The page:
Well, I’d say that you should deal with them by not pissing them off. Don’t be an asshole–that’s Baumann’s First Law of Social Conduct. And hear this: if you get into an actual, serious fight over sports, you’ve done something wrong. I made this mistake a couple weeks ago when Arsenal was losing–a friend of mine, who’s a Spurs fan, was trolling nakedly on The Internet, and I got my feelings hurt and said some things I regretted almost immediately. Don’t do that.
So how to deal with Natitude? Embrace it. Talk to the locals–try to understand their strange baseball customs and be a courteous visitor when your interests don’t overlap with theirs. It can be fun to have friends who root for different teams, so try to make some.
@JossMurdoch: “At what point would it be worth intentionally walking the winning run in to end extra innings, considering injury risks, and pitcher rest etc.?”
Obviously inspired by last Saturday’s Phillies-Diamondbacks game, which was so long and boring and pointless I assumed it had been directed by Terrence Malick. I understand the logic of the question, but I don’t know that such a point actually exists. Practically, it makes no more sense to lose a tie game in the 19th on purpose than it would a tie game in the 9th–it’s still essentially a sudden death (not really, but you know what I mean) environment. And while these games sometimes go on long enough that you can imagine a manager just getting fed up with the whole ordeal and throwing in the towel, the only thing more soul-crushing than playing a seven-hour, 18-inning game is playing that game and losing it on purpose. And besides–why guarantee a loss to save your bullpen to win the next game, when going into that game your bullpen won’t be any more rested than the other team’s? Better to just take your chances now and shuttle a couple middle relievers back and forth for tomorrow.
Because really, by the time you start using position players to pitch, it’s only a matter of time before somebody scores. That’s really the upper limit to the whole ordeal, and it comes soon enough, relatively speaking, that it’s not worth taking a game on purpose.
@Major_Hog: “I like how baseball managers wear the team uniform, what other sports should do this?”
It’s kind of insane that baseball managers wear uniforms if you think about it. Does any other major sport have this tradition? The problem with the other major team sports (I can’t speak to rugby or cricket or hurling, so if I’m wrong, let me know) is that so many of their uniforms are built to accommodate pads–how silly would a hockey coach look in padded pants, knee socks and a sweater? I think the only reason we don’t think it’s absolutely insane for baseball coaches and managers to wear number uniforms is because we’re used to it.
So what should coaches wear, if not uniforms? There’s the suit-and-tie option, which is standard for basketball, hockey and (most of the time) soccer coaches. I think that’s a little ostentatious, though GODDAMN does it look good on Jose Mourinho. What a handsome man that is. First rule of coach clothing: Jose Mourinho gets to wear whatever he wants, that handsome son of a gun. (Takes cold shower, returns to finish writing the Crash Bag.)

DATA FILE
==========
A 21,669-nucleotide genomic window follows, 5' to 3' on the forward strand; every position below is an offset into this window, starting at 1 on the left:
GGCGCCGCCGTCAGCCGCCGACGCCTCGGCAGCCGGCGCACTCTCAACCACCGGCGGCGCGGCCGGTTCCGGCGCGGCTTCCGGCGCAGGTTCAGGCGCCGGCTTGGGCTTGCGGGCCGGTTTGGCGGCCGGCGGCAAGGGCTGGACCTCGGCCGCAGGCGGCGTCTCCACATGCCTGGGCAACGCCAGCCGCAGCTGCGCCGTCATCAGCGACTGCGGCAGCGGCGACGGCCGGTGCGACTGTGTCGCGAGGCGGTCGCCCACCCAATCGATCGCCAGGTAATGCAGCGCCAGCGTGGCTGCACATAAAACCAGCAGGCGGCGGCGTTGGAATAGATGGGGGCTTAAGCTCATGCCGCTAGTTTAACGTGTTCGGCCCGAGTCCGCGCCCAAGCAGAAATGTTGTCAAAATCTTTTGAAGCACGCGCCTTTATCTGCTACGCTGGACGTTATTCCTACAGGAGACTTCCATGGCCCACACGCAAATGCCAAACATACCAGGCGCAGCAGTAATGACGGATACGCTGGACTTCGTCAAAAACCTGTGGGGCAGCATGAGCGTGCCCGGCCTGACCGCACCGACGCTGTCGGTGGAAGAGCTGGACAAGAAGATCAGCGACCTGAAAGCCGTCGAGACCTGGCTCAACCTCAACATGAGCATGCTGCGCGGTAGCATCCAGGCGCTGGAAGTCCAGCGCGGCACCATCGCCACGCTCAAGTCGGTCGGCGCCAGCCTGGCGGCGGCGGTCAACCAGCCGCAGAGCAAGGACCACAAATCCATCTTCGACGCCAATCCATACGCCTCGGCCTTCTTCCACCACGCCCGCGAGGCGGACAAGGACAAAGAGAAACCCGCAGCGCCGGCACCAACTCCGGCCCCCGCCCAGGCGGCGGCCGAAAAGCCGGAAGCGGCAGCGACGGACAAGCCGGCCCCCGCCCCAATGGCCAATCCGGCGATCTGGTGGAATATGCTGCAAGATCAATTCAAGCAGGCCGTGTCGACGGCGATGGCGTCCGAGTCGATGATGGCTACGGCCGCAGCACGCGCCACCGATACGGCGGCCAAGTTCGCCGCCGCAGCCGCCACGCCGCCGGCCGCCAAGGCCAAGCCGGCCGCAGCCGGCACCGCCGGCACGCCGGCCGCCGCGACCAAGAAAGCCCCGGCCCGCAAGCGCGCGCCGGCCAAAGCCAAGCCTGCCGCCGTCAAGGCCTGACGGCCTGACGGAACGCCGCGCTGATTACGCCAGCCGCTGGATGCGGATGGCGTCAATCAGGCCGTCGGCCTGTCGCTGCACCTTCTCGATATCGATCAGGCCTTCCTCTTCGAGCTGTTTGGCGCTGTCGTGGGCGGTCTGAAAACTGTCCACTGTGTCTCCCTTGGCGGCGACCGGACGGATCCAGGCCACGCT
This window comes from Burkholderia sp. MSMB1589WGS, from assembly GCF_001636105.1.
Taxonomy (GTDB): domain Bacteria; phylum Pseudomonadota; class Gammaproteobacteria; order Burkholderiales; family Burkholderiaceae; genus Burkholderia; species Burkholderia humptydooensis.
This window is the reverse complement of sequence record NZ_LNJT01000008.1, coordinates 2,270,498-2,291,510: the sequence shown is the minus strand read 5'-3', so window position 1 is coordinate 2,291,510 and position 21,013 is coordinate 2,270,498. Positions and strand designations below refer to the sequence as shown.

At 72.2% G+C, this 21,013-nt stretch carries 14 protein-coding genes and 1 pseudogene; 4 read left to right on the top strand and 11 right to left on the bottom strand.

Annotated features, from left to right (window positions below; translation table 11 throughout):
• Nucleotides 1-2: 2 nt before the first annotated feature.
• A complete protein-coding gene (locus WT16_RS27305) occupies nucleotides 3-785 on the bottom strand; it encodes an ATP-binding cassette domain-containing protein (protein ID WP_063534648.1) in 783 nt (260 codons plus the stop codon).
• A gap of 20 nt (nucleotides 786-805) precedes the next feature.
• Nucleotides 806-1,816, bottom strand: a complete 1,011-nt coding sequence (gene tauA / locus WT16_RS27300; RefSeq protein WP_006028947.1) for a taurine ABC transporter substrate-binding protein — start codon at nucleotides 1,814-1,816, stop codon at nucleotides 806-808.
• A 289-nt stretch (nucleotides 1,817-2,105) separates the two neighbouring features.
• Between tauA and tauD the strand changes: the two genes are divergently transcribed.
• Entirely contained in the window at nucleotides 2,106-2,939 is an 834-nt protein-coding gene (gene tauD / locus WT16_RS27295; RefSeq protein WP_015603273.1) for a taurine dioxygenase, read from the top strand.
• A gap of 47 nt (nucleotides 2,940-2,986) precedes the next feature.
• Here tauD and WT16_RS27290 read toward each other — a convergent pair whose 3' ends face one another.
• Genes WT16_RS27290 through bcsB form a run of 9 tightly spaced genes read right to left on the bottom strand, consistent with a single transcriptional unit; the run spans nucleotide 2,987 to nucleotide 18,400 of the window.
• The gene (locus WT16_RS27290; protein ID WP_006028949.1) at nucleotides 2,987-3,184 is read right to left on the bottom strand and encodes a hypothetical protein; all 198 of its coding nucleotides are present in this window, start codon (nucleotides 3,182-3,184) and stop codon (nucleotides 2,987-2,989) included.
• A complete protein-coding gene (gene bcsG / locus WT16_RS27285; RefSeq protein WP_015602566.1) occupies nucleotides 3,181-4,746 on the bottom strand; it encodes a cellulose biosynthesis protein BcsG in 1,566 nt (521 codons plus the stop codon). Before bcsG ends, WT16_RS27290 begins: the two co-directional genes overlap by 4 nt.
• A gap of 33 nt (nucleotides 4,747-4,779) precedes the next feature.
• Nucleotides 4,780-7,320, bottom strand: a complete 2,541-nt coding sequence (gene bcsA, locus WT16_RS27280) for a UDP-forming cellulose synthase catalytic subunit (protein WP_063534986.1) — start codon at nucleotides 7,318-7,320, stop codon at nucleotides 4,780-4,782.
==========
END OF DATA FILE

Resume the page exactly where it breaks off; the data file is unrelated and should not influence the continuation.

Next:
Anyway, I think the sweet spot is about where football coaches are, maybe a little more formal. Nobody but the coaching staff wears suits to ballgames anymore, so maybe that’s overdoing it some (particularly in baseball, which is mostly played in overwhelming heat). But at the same time, coaching is a white-collar job, so you should show up for games dressed appropriately. Which is another way of saying: “Have some self-respect Belichick, you look like a derilict in that hoodie.” I think some sort of team-branded sweater or polo shirt, or maybe a blazer with a team patch, is the way to go. The details can be left up to the coach, as Jogi Loew did with his sweaters at the World Cup, or Steve Spurrier with his customary polo shirt and visor, or Arsene Wenger, who’s 6-foot-4 and still manages to wear parkas that are too big for him and have zippers he can’t operate.
I think the ideal in team-branded semi-casual coaching wear, however, has to be that exquisite long-sleeve t-shirt-and-khakis combination Jurgen Klinsmann wore a few games back. What an outstanding outfit.
I want to possess not only that shirt, but its vital aura. I was honestly still bummed out that the USSF hired Klinsmann instead of Dominic Kinnear until I saw that outfit. Now I’m all-in on Klinsy.
@fschultz35: “is Vladimir Guerrero a hall of famer?”
Well, like many things in life, I defer Hall of Fame judgment to Jay Jaffe, whose JAWS system (available on Baseball Reference, which you can find by click on Vlad’s name and scrolling down) puts the Vlad about where I had him in my mind–on the fringe. JAWS, which I’ve mentioned here before, is a quick way to balance a player’s peak versus his longevity and compare him to his competition, and Guerrero ranks 20th among right fielders all-time, with 23 players in the Hall of Fame.
There are a couple players in the game right now who I think are slam-dunk, no-doubt-about it Hall of Famers who won’t get in for reasons that have nothing to do with the selective and overactive moral litmus papers of certain members of the BBWAA. I think Carlos Beltran is one of them, as is Adrian Beltre. I think Chase Utley‘s close, and I’d vote for him because I’m acutely aware of how late in life he started playing every day and because I value peak over longevity. Also because when it comes to Utley, it’s very, very difficult to shake my homerism.